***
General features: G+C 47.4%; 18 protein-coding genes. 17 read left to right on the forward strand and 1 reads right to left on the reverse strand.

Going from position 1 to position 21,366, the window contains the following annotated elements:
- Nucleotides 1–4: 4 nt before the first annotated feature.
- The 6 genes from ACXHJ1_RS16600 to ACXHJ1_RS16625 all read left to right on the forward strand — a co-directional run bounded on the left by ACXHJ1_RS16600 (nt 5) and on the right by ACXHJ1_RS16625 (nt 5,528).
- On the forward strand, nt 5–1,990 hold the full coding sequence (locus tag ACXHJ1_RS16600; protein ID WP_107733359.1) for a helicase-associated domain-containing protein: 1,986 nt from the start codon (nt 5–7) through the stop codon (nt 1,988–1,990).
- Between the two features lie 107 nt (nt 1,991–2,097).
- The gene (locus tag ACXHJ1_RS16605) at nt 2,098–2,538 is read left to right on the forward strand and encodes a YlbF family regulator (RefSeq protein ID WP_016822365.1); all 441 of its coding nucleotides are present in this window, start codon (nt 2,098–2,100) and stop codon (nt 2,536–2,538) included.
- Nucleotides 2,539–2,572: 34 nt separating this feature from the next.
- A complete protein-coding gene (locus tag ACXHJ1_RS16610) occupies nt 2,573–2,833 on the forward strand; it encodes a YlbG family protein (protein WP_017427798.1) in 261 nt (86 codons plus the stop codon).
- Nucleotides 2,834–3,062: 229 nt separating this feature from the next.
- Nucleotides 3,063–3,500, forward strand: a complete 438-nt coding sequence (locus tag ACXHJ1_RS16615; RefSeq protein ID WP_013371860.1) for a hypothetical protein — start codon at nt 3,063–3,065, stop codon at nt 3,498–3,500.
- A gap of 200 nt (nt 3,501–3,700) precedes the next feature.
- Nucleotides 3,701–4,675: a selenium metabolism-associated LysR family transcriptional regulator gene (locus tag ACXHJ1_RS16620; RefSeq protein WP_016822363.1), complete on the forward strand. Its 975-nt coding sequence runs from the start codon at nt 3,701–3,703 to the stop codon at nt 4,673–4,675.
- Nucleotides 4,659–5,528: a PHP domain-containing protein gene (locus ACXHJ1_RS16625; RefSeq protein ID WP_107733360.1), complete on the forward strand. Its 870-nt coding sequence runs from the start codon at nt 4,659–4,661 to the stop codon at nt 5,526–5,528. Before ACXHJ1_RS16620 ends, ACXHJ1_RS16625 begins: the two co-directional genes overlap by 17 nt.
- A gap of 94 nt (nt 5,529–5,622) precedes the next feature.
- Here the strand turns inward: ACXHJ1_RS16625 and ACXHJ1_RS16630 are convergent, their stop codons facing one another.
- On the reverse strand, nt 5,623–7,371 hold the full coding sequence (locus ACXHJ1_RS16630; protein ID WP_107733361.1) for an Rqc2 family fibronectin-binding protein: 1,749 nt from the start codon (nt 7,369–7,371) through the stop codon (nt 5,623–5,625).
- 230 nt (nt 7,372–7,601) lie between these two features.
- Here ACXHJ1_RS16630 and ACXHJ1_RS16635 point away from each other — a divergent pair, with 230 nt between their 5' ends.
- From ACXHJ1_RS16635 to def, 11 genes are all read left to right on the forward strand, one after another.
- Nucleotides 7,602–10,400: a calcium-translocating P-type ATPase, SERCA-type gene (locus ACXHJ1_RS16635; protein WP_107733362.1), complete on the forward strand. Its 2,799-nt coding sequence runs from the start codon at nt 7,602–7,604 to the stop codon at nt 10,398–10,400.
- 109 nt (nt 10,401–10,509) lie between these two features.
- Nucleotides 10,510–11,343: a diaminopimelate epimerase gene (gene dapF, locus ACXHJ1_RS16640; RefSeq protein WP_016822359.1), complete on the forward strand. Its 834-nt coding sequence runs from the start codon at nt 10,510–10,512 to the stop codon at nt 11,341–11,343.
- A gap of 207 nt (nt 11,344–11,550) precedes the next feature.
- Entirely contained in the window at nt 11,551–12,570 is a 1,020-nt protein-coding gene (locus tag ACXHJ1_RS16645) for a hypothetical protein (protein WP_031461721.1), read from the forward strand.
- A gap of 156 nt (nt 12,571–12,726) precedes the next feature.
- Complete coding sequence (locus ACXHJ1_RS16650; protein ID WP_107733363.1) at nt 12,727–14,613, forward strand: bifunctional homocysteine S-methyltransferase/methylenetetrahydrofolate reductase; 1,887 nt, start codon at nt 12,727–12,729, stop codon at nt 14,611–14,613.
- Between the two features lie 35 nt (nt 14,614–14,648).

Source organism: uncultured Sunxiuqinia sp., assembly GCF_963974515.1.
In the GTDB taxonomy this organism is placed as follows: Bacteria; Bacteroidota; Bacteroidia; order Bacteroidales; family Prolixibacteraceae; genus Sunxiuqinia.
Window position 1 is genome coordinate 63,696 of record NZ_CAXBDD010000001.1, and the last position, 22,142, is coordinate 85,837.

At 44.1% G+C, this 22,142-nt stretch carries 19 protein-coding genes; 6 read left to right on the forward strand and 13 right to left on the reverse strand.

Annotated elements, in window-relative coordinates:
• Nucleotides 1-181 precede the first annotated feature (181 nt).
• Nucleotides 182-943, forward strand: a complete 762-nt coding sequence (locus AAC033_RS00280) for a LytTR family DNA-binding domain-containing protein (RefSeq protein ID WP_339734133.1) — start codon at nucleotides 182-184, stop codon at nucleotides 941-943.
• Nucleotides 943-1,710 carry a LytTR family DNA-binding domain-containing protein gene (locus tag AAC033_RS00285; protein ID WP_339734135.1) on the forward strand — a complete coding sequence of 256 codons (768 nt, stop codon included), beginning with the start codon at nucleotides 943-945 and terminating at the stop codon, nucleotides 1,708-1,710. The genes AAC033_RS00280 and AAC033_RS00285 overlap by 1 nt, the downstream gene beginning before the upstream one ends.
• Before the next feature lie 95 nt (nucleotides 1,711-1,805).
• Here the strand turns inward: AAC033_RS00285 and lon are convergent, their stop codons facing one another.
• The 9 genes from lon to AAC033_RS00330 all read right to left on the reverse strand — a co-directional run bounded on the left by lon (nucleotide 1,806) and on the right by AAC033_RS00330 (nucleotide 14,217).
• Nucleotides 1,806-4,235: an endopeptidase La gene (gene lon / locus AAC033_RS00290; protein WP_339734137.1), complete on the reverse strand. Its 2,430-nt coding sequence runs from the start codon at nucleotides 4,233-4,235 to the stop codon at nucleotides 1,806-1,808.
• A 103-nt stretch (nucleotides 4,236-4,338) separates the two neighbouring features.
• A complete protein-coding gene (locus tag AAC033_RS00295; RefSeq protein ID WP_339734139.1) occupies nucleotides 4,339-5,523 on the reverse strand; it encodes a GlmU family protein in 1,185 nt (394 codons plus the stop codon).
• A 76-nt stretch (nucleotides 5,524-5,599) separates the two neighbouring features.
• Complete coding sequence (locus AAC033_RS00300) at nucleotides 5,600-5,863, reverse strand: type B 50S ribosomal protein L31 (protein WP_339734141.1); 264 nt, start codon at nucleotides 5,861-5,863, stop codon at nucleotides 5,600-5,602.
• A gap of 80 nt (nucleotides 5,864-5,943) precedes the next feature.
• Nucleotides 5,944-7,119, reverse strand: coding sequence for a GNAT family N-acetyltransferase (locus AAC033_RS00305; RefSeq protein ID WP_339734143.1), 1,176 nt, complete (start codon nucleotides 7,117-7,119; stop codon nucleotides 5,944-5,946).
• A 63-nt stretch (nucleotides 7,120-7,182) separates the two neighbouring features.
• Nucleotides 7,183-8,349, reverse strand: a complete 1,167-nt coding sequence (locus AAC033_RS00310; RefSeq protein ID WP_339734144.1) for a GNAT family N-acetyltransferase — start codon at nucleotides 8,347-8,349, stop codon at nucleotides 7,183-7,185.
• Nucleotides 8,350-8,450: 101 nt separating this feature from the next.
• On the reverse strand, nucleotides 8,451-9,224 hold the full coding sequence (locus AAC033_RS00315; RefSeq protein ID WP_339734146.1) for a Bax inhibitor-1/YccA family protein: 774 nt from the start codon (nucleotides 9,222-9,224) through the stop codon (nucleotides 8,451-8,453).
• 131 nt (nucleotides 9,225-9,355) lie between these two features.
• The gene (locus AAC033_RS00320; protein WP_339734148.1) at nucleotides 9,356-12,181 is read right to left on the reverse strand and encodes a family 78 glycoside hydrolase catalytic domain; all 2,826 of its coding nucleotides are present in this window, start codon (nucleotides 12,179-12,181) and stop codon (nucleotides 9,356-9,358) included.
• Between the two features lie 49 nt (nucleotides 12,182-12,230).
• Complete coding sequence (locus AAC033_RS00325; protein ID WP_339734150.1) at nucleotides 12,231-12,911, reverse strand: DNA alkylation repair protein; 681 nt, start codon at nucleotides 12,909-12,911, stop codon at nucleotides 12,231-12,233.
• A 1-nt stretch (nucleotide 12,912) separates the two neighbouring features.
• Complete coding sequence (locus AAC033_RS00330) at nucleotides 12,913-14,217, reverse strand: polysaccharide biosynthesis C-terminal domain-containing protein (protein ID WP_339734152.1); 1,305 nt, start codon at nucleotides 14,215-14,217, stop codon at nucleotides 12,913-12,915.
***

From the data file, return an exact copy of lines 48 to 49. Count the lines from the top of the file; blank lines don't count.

• Nucleotides 7,183-8,349, reverse strand: a complete 1,167-nt coding sequence (locus AAC033_RS00310; RefSeq protein ID WP_339734144.1) for a GNAT family N-acetyltransferase — start codon at nucleotides 8,347-8,349, stop codon at nucleotides 7,183-7,185.
• Nucleotides 8,350-8,450: 101 nt separating this feature from the next.